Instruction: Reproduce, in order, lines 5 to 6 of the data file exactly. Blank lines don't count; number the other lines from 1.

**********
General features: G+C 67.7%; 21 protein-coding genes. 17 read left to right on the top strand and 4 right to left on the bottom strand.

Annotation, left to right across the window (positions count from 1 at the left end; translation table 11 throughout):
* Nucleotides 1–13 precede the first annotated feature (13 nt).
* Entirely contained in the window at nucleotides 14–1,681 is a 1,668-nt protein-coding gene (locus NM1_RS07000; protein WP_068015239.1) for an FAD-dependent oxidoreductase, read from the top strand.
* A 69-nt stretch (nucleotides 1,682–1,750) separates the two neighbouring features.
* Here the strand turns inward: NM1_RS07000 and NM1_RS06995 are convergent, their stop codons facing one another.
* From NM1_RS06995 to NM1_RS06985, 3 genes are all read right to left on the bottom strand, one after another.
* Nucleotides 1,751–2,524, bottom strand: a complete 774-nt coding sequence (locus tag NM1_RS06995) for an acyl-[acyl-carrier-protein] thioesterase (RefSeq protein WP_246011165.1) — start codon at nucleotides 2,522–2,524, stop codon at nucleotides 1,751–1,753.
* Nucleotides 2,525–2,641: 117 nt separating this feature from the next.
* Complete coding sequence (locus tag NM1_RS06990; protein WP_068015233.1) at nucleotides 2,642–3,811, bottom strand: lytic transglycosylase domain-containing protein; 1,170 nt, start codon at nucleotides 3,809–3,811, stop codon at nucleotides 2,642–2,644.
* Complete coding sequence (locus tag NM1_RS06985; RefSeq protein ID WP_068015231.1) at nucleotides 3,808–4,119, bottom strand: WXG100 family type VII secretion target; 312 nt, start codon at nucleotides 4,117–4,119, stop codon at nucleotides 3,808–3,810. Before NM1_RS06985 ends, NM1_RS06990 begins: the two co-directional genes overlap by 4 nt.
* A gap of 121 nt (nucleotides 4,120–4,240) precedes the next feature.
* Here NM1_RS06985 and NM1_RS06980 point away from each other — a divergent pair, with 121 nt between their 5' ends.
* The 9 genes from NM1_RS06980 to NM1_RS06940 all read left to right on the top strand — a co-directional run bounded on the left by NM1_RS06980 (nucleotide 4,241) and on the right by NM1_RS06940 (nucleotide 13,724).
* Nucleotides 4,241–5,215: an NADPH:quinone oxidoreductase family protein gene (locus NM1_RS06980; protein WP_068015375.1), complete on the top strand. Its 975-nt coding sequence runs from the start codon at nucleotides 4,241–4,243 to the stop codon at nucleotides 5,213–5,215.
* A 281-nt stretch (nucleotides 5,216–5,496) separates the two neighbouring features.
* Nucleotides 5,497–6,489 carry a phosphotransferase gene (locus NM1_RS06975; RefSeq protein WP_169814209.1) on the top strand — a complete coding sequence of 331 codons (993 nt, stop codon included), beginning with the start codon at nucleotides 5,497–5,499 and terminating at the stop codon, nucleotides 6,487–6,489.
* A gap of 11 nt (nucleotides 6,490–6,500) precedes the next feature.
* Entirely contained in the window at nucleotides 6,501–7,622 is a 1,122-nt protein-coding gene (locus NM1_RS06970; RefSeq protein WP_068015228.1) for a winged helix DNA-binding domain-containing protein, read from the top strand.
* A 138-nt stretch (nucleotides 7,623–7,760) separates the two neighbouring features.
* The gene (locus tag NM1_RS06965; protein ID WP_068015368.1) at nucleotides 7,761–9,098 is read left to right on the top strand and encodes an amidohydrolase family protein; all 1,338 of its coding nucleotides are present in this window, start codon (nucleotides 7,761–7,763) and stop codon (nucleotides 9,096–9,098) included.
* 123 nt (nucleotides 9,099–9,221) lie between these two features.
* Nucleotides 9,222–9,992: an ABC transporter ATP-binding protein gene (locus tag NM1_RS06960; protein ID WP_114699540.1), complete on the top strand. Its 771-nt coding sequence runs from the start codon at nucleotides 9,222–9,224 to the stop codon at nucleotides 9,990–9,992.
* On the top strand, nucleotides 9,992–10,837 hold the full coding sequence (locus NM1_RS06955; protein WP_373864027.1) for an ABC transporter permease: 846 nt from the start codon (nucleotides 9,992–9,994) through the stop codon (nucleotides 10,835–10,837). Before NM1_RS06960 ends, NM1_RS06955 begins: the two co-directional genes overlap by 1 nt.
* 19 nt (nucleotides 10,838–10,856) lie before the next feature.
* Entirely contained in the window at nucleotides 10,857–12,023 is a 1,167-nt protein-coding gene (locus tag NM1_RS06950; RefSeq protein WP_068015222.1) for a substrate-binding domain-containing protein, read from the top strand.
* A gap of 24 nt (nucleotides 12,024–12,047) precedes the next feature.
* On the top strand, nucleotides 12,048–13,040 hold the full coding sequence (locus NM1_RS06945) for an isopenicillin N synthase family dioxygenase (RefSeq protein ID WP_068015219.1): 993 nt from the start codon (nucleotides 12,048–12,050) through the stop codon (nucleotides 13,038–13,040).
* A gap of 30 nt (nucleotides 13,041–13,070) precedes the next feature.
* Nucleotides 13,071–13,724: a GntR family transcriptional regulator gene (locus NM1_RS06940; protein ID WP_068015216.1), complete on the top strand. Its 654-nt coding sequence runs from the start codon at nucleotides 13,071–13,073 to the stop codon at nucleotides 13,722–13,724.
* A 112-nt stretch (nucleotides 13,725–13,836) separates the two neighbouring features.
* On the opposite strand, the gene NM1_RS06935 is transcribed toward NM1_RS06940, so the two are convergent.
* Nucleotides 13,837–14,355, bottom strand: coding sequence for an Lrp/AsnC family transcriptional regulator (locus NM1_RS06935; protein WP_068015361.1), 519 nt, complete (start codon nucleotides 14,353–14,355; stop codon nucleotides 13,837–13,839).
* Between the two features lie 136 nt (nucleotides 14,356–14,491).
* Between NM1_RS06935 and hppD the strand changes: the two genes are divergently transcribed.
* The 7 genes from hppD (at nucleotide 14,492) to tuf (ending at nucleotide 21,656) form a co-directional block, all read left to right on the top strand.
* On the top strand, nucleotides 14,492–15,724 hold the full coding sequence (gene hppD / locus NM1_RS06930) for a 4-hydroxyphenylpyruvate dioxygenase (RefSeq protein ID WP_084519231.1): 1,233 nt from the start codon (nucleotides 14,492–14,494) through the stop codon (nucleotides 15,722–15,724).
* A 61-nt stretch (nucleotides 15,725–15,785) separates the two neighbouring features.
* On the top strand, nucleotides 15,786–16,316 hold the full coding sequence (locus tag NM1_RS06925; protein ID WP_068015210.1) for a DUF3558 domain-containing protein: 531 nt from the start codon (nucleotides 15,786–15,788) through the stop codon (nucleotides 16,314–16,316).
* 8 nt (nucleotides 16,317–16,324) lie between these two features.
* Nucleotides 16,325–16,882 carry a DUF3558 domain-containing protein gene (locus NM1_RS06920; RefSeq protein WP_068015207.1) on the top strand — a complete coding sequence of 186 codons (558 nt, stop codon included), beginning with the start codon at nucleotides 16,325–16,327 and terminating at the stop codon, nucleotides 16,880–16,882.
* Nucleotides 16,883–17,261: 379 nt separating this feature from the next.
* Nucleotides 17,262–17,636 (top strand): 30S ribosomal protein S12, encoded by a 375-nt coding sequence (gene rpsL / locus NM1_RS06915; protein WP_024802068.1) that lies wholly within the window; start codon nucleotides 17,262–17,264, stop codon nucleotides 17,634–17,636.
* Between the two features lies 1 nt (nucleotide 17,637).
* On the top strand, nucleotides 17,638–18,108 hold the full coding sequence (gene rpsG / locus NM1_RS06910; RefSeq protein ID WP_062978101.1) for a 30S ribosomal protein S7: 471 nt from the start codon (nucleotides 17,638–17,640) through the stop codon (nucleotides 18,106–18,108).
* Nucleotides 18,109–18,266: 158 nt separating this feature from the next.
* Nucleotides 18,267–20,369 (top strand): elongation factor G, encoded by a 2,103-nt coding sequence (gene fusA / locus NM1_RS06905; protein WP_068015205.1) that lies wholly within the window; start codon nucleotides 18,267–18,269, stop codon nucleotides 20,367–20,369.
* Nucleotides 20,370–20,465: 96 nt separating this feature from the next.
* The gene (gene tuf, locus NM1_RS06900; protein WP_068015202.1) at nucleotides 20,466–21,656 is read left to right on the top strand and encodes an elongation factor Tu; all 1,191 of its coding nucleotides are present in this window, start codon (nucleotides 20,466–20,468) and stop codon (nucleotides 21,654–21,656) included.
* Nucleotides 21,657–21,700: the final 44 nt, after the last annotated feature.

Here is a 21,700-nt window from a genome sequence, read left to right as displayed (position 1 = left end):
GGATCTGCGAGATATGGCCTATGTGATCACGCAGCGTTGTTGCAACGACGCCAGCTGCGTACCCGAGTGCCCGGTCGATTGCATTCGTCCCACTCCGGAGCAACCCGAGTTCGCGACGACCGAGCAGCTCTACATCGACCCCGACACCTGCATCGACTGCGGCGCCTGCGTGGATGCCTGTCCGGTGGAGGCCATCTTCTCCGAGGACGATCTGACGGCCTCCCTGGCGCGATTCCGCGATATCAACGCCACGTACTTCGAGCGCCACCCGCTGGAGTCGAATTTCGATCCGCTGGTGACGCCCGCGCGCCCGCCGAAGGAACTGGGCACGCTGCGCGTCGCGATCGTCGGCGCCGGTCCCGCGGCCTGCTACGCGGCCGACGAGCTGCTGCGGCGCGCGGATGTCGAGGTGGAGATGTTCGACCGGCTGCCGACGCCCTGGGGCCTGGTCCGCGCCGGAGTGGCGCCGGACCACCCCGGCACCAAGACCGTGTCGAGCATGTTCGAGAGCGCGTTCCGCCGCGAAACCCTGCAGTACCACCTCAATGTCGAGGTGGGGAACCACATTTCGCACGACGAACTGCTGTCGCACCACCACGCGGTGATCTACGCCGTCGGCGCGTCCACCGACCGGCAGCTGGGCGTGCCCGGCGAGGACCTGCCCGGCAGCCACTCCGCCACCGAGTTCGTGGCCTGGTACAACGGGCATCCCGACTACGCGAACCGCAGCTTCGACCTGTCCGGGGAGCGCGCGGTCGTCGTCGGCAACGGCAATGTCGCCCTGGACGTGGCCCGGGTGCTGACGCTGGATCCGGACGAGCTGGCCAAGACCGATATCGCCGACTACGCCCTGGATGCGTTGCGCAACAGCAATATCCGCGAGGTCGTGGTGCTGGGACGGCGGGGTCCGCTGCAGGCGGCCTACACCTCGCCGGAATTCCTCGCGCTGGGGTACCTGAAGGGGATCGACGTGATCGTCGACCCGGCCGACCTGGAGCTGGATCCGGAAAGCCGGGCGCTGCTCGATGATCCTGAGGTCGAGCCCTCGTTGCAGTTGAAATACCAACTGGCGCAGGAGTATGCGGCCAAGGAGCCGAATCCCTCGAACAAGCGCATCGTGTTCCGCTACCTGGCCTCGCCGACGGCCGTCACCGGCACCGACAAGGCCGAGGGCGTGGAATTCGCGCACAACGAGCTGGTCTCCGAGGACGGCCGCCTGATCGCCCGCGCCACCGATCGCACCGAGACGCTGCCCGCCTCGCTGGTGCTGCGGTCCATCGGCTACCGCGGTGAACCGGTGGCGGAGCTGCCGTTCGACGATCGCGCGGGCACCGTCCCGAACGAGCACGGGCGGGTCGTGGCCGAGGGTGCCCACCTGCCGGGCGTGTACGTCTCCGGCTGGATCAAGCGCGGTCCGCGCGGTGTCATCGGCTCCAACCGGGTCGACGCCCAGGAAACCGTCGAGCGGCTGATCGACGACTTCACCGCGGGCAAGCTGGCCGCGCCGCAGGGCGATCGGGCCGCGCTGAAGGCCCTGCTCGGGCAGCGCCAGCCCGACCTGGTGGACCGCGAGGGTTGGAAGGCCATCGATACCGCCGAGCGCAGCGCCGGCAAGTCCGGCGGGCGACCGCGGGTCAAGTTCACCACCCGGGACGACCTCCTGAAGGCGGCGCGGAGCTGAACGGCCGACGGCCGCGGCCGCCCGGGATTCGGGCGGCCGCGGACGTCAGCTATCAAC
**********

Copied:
* A 69-nt stretch (nucleotides 1,682–1,750) separates the two neighbouring features.
* Here the strand turns inward: NM1_RS07000 and NM1_RS06995 are convergent, their stop codons facing one another.